Unlike mining in neighboring Central American countries, mining in El Salvador has been limited to small-scale operations. The civil war of the 1980s deterred efforts to develop large-scale mines. International mining companies did not begin exploring until the 2000s.

    Opposition to one of those companies eventually grew into a social movement against mining. The company, Pac Rim Cayman, sought a license to open a mine in the impoverished northern province of Cabañas but was rejected in 2005 because it had not met all the legal requirements.

    As opposition mounted, clashes around the proposed mine led to the deaths of several anti-mining activists.

    The de facto moratorium on permits that began under a government led by the Arena Party continued under the two successive governments led by the left-wing Farabundo Martí National Liberation Front.

    Last October, El Salvador won an international dispute that had been filed by Pac Rim and continued by the Canadian-Australian company, OceanaGold, that acquired it. An international arbitration panel rejected OceanaGold’s claims for compensation.

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    Jay Aragón - Day 4 El Salvador food festival in the mountains


    via YouTube Capture

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    Peluquería El Jabalí - Ciudad Merliot El Salvador 2017



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    Entrevistas sobre la conducta Etica de El Salvador


    una breve entrevista a tres profesionales sobre la ética en nuestro país
    subido por Carlos Aparicio Bermudez

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    Protests halt gold mining in El Salvador


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    Canada's Pacific Rim mining company owns all the land around El Dorado in El Salvador - one of the most coveted gold mines in Central America.

    But the company has been unable to dig in because of resistance from local environmentalists who say that cyanide used in gold mining will contaminate their rivers.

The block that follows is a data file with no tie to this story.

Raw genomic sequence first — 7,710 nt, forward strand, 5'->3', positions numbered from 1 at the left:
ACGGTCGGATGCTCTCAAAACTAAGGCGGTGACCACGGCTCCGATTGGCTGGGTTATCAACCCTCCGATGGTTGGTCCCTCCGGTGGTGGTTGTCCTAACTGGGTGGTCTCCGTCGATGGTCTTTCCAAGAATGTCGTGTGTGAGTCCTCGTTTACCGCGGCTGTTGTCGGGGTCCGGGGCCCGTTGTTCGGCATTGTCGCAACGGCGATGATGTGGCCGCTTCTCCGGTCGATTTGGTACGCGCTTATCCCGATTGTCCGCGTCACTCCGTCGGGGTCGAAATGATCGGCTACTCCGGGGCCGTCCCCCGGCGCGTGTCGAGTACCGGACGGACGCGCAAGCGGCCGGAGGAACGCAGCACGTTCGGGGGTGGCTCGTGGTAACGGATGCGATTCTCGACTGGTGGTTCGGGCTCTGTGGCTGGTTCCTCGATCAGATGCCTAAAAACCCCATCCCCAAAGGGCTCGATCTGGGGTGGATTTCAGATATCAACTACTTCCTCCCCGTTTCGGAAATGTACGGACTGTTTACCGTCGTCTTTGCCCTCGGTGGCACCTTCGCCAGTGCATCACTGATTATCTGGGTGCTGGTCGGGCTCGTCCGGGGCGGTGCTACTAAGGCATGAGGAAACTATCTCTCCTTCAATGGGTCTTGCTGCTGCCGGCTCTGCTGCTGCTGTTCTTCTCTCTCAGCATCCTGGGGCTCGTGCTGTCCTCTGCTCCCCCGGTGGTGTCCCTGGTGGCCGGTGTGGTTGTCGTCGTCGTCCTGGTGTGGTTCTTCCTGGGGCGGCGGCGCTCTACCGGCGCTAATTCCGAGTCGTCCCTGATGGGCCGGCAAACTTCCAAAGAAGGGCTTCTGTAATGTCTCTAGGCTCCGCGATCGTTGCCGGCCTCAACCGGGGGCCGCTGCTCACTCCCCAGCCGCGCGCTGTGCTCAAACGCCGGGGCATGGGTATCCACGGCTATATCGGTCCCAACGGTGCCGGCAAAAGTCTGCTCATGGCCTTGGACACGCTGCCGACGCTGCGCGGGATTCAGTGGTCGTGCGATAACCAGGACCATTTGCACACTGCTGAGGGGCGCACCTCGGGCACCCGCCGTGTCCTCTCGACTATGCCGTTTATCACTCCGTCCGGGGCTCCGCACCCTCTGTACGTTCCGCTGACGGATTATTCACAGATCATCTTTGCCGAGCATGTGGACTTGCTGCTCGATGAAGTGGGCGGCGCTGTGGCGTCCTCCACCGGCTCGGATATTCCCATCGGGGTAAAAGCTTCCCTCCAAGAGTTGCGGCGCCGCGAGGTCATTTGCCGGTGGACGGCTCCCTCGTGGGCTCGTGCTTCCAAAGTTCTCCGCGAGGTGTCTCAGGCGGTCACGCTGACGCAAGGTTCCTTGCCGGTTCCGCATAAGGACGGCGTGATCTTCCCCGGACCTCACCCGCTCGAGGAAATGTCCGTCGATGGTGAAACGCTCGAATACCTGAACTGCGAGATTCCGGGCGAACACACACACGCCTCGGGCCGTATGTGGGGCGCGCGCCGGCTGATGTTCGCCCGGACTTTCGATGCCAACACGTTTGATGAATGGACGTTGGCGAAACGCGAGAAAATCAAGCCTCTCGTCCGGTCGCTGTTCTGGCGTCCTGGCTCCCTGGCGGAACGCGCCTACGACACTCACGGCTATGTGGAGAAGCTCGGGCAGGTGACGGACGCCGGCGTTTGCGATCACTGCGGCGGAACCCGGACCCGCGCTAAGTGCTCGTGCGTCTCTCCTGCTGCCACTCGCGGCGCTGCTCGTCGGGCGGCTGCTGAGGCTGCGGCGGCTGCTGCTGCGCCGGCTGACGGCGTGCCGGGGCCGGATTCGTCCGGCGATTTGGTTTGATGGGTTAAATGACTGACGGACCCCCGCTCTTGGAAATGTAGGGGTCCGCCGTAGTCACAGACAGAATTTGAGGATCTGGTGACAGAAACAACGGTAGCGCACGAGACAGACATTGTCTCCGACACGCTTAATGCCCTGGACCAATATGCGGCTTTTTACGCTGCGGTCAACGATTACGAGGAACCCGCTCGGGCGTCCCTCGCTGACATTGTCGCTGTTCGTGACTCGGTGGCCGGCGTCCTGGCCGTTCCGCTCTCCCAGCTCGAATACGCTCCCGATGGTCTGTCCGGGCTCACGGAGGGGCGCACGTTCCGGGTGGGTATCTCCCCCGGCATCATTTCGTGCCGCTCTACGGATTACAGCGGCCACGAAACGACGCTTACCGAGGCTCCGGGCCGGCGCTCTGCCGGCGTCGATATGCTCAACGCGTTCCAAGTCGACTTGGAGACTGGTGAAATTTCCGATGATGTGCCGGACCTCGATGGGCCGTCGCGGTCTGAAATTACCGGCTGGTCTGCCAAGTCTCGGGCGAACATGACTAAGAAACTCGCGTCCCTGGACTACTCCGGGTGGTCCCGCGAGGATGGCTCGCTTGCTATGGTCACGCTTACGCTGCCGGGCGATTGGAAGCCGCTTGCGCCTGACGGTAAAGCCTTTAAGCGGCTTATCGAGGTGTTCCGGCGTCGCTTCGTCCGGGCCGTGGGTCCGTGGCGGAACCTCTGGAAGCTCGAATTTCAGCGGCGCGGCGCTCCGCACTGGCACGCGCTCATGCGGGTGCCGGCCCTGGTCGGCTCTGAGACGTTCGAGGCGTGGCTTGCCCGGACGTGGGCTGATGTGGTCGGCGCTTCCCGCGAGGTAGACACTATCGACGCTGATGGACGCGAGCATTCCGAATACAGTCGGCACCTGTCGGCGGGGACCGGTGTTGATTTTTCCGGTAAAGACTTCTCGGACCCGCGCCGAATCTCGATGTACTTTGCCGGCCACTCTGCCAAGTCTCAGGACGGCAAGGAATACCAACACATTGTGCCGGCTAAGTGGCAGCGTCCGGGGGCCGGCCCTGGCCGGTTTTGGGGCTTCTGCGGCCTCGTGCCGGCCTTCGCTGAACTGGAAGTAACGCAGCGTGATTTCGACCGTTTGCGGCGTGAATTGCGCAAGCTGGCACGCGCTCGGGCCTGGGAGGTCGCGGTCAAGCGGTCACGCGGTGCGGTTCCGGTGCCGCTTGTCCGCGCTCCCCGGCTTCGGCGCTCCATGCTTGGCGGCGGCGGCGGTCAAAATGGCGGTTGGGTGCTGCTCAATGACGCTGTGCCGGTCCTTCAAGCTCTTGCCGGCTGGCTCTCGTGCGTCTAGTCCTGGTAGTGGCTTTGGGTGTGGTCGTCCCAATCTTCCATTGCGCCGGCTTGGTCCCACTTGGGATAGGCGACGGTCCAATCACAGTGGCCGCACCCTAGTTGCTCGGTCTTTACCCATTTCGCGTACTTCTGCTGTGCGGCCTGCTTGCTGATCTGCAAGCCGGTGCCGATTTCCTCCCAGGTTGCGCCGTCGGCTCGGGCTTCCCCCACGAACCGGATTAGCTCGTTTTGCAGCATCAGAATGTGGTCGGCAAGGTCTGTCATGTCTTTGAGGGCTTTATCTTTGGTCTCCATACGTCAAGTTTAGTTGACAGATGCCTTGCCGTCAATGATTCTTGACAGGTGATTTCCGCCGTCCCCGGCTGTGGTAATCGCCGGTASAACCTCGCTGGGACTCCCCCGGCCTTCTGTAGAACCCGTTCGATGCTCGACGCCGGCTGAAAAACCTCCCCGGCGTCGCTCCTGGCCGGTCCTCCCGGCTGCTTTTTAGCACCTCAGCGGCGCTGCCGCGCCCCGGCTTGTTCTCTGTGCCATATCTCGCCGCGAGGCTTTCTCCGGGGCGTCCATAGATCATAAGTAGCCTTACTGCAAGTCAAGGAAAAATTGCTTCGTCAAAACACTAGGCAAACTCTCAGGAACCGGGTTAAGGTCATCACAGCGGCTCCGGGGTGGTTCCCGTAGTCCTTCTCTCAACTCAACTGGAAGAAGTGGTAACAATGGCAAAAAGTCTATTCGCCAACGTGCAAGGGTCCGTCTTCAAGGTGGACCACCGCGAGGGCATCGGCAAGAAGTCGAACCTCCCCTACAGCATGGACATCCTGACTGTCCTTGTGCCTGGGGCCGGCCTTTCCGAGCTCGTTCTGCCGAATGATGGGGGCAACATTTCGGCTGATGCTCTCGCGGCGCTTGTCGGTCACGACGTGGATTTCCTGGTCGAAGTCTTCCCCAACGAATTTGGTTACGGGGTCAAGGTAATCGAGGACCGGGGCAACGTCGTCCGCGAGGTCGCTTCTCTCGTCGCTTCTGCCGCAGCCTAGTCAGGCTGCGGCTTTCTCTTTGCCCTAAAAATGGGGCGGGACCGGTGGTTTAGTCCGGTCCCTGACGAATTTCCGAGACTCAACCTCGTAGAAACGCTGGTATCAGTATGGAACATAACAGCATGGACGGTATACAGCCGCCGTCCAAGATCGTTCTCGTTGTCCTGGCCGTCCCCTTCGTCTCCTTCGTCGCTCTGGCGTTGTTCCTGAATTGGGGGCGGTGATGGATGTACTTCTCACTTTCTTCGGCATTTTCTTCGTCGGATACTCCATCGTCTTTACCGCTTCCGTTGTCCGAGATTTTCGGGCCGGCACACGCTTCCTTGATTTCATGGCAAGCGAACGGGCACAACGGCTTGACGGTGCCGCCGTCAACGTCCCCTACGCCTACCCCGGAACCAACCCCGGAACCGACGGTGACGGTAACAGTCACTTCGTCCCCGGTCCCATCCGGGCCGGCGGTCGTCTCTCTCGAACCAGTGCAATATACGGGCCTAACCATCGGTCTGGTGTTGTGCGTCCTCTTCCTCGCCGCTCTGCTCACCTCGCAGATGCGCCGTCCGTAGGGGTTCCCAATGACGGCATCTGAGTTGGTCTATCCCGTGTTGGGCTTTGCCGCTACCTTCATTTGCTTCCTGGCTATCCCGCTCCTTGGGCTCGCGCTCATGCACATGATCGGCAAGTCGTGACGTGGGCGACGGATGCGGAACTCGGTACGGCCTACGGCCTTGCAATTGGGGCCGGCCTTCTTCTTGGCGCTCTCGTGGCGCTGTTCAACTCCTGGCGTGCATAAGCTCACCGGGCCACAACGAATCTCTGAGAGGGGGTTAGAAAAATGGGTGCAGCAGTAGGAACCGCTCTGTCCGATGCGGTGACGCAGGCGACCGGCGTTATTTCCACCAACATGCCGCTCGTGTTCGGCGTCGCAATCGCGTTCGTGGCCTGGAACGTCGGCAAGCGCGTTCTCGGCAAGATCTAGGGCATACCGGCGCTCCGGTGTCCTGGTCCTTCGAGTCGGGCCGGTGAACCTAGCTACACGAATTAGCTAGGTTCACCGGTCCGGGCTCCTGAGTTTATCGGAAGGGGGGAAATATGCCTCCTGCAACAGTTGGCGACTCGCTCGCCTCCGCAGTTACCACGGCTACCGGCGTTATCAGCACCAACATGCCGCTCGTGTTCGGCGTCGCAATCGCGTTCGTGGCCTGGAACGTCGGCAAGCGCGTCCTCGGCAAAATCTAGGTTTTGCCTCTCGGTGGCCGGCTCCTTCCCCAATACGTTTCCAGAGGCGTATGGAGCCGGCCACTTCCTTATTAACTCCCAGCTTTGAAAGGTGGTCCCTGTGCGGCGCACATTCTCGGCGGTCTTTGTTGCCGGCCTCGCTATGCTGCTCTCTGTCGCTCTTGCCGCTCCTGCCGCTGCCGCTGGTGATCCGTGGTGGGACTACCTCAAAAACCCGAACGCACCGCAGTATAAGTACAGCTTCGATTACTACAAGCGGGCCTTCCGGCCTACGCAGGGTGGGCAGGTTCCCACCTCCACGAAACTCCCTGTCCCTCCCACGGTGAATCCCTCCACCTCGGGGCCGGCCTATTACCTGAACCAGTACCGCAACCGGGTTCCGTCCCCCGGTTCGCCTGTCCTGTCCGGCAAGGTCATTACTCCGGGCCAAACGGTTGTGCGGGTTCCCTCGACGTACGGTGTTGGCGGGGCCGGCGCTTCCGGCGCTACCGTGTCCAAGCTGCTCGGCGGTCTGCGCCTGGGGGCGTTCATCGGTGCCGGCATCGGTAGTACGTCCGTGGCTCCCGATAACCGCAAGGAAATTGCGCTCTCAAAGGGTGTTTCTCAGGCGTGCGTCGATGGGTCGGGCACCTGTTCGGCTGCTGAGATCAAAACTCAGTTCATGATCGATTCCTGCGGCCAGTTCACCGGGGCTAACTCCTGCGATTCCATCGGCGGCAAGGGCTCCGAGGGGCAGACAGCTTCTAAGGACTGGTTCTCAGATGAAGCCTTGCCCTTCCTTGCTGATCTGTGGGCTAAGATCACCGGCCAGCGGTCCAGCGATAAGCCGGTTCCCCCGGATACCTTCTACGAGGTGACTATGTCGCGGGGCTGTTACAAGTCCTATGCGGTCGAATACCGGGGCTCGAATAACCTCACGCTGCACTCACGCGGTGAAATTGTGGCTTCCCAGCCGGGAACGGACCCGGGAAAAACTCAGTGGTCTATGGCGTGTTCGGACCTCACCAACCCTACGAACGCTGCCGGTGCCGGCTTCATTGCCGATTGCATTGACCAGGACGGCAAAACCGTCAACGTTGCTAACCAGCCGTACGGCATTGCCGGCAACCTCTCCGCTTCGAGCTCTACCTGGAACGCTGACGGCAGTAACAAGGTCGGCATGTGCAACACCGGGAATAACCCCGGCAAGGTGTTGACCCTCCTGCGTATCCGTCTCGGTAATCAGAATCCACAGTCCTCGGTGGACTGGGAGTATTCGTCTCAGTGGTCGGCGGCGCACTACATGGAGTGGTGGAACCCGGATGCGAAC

The mine is currently shut down because of protests.

    And the recent murders and death threats against activists in the region have put the spotlight on the gold mining project there.

    Al Jazeera's Lucia Newman reports from Cabanas, in El Salvador.

    At Al Jazeera English, we focus on people and events that affect people's lives. We bring topics to light that often go under-reported, listening to all sides of the story and giving a 'voice to the voiceless.'
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    Living Water El Salvador


    James Laurinaitis and Josh Hull travel to El Salvador with Living Water International.

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    El Salvador Gold Mining Protest


    Observation of an anti-gold mining protest in the city of Ilobasco in El Salvador. Apparently these people are upset about the idea of their water being poisoned.

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    Outraged Salvadorans claim the number of deportees from the US this year has doubled since 1995, due to tougher immigration laws.

    The new laws, which came into effect on April 1, punish illegal immigration more severely and limit citizenship only to those Salvadorans who fled during their country's civil war.

    But for the many who have arrived in the US since, the future now looks bleak.

    For years Salvadorans sought shelter and the prospect of a new life away from the bloodshed of civil war.

    Thousands fled their stricken country but now, daily, a slow trickle of Salvadorans return, deported by US authorities in accordance with new, tighter immigration laws.

    Some arrive determined to re-enter the US as soon as possible.

    SOUNDBITE: (Spanish)
    Because I have a wife and two daughters there and, well, I am thinking about returning to the United States for my two daughters.
    SUPER CAPTION: Amilcar Rios, deported Salvadoran

    The number of deportations this year will double that of 1995, say angry Salvadorans in the US.

    SOUNDBITE: (Spanish)
    If they deport all the immigrants, all the Hispanics, who is going to work in the US? An Afro-American is not going to take a break and use it to build under the sun. An anglo-saxon is not going to work for five, six dollars cleaning toilets as we did there.
    SUPER CAPTION: Julio Rivas, deported Salvadoran

    The deportation can be sudden and dramatic.

    Many return with nothing but the clothes on their back.

    SOUNDBITE: (Spanish)
    This is a disgrace. It is not a joy, believe me. I am confused. I am happy because I can see him but I am sad because he has not brought anything. He came with only his clothes and the cheapest ones. He left everything behind.
    SUPER CAPTION: Laura Rivas, mother of Julio

    The tough new lines on immigration in the US came into effect on 1 April.

    Entry and US residential permits have become more difficult to obtain while immigrants must work ten years instead of seven, as previously set down, to be eligible for citizenship.